independence

Independence Day celebrates the United States’ adoption of the Declaration of Independence (from Great Britain, in case you’ve never heard of this country called the United States) on July 4, 1776.  Celebrants mark the day with parades, barbecues, fireworks–and, if you’re me, etymologies, because nothing says “stars and stripes” quite like a good word origin.

I, for one, am going to declare independence independent from all its morphological bunting. That is, if we strip down to its root, what do we find?

First, here, in- means “not,” so we are left with “not dependence.” Then we have -ence, a suffix that forms abstract nouns from verbs, leaving us with “the condition of being dependent.” It varies with the French -ance (Latin, –entia), with French shifting Latin’s e to an a, though the endings are doing the same work. English has a fanfare of words like appearance in some cases and word like existence in other cases, all depending, shall I say, on which words were altered back from the French spelling to conform with the Latin spelling in Modern English’s early days.

So, now we are looking at depend, which, again, is Latin via French. The Latin dependēre, literally meaning “to hang down,” with de- denoting “down.”  At this point, we have Latin’s pendēre, “to hang,” cousin to pendere, “to weigh,” depending on the length of the vowel. (The bar above the e in pendēre is called a “macron,” signifying, essentially, a long vowel.)

The root, then, is pendwhich is hanging down from the Proto-Indo-European (s)pen-, “to draw, stretch, spin.” Down Germanic lines, the root gave English spin and span and a whole host of related words. Down the Italic line, with some vowel changes and some suffixes to the root, we get words like pound and ponderous. Of course, Latin’s very own pend- (in both forms) produces everything from appendix to compensate to pensive to stipend. Indeed, metaphor is having an impressive fireworks display with all that it has done with this root.

And then we have spangle, as in that star-spangled banner, the American flag and title of the US national anthem. (I could see the word becoming fossilized in the phrase; it’s certainly the only context I ever hear or see it in.)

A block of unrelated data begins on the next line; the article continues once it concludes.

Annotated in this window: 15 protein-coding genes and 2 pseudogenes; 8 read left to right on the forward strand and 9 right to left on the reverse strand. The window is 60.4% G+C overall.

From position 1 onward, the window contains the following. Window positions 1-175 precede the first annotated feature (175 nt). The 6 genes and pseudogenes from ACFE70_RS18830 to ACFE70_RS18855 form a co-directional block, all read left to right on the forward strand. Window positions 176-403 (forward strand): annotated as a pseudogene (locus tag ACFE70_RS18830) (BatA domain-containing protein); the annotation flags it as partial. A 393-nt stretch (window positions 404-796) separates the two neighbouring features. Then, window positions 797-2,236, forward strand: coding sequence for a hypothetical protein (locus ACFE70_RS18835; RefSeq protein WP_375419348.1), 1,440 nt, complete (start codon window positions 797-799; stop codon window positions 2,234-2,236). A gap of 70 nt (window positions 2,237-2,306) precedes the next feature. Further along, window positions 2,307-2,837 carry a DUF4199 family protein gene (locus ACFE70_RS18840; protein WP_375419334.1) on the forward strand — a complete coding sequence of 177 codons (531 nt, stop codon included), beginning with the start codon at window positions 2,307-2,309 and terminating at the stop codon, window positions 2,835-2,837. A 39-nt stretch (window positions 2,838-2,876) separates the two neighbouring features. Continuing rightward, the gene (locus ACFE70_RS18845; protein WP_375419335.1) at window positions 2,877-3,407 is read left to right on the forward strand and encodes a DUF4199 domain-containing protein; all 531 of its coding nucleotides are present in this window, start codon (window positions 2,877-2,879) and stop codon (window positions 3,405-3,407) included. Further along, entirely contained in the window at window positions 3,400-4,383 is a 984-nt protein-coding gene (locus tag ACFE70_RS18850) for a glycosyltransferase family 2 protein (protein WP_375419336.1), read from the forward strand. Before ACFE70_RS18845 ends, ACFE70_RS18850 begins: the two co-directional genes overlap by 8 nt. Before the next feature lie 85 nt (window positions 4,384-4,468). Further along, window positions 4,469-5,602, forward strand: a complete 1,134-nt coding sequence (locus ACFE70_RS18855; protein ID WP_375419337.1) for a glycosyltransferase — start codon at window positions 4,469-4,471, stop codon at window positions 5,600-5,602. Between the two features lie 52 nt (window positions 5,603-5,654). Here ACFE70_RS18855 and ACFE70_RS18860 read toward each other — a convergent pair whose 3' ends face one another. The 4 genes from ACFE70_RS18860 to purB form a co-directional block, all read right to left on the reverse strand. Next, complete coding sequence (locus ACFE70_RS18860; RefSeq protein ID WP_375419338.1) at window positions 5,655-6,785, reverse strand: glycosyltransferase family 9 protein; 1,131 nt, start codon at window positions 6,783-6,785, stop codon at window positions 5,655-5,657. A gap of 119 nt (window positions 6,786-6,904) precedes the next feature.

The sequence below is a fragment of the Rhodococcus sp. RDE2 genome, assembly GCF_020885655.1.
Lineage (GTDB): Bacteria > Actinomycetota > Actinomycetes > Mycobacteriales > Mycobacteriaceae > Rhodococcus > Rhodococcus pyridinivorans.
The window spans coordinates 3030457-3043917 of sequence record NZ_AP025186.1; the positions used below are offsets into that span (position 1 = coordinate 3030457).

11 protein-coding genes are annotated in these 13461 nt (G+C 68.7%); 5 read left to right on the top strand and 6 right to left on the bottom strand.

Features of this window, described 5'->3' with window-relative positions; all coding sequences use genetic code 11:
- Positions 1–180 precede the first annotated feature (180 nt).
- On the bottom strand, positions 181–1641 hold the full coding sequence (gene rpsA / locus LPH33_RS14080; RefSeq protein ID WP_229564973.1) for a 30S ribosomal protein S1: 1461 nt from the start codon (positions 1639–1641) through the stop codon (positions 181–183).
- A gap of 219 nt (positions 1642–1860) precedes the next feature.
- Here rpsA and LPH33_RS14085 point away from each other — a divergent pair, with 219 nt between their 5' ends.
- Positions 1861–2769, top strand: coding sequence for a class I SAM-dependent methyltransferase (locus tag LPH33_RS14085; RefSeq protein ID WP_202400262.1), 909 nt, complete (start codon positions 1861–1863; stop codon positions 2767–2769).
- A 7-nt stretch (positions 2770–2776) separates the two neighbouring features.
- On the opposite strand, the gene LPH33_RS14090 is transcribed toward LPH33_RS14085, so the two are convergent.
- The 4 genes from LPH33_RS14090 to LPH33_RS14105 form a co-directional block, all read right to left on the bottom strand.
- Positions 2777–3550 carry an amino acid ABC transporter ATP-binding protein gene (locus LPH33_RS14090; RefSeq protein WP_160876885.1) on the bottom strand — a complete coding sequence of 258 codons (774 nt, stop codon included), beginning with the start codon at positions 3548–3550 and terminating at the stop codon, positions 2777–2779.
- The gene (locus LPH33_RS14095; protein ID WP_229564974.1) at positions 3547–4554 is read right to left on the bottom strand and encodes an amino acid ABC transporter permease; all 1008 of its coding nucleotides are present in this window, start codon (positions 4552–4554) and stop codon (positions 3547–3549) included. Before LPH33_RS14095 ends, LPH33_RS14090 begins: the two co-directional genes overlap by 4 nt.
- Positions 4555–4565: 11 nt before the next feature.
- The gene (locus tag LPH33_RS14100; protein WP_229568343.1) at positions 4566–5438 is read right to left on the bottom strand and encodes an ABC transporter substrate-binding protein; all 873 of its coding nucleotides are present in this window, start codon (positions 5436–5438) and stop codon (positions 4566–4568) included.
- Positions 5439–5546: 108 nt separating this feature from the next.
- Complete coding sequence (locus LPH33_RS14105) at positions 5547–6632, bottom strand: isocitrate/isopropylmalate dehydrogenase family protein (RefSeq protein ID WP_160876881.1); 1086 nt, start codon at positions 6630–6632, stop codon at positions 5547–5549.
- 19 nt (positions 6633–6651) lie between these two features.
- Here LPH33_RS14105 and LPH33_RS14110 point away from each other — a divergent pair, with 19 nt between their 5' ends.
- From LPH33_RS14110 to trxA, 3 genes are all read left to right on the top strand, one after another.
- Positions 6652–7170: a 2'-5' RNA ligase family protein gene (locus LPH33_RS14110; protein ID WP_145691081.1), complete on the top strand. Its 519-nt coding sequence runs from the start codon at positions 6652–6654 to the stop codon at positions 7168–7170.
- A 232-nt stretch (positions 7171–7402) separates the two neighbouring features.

The star-spangled banner said to have inspired Francis Scott Key’s 1814 poem and, later, US national anthem, “The Star Spangled Banner.” Image courtesy of the Smithsonian.

Anyways, spangled is “decorated with spangles,” little pieces of glittering metal or the decorative like. The word most likely comes from the Middle Dutch spange, a “clasp” or “brooch,” with the notion of ornament as the connecting sense. Etymologists aren’t sure, but this spange may point back to a Germanic base, *spango-, a derivative of (s)pen-.

For my compatriots, Happy Fourth. But we all know what we’re really celebrating is that the holiday falls on a Friday. And nothing says “America” like a 3-day weekend.

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4 thoughts on “independence

  1. Even as a Brit my automatic word association when I hear the word ‘spangled’ is to your ‘star-spangled’ banner with the clichéd example of reminisces of childhood UK sweets ‘Spangles’ coming a close second.

    For ‘spangle’ older etymology dictionaries make a reference to Lithuanian spingu, spindżu, spingëti “to shine”; Greek φέγγος (phengos) “brilliancy”, σπινθήρ (spinthēr) “spark” and Sanskrit पाजस् (pājas) “brightness, glitter, sheen”. The Online Etymology Dictionary also suggested a possible connection with Lithuanian spingu, spindżu, spingëti “to shine” and Old Prussian spanksti “spark” to the word ‘spook’.

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    1. Interesting connections. The sense of “clasp” seems primary in the etymologies I’ve studied, with the characteristic glitter of a “spangle” coming later with English’s narrowing of the meaning as small, shiny ornament or the like. If it is related to the PIE for *(s)pen-, then the connecting sense is with “span” with the notion of a clasp spanning the (short?) distance that it so clasps

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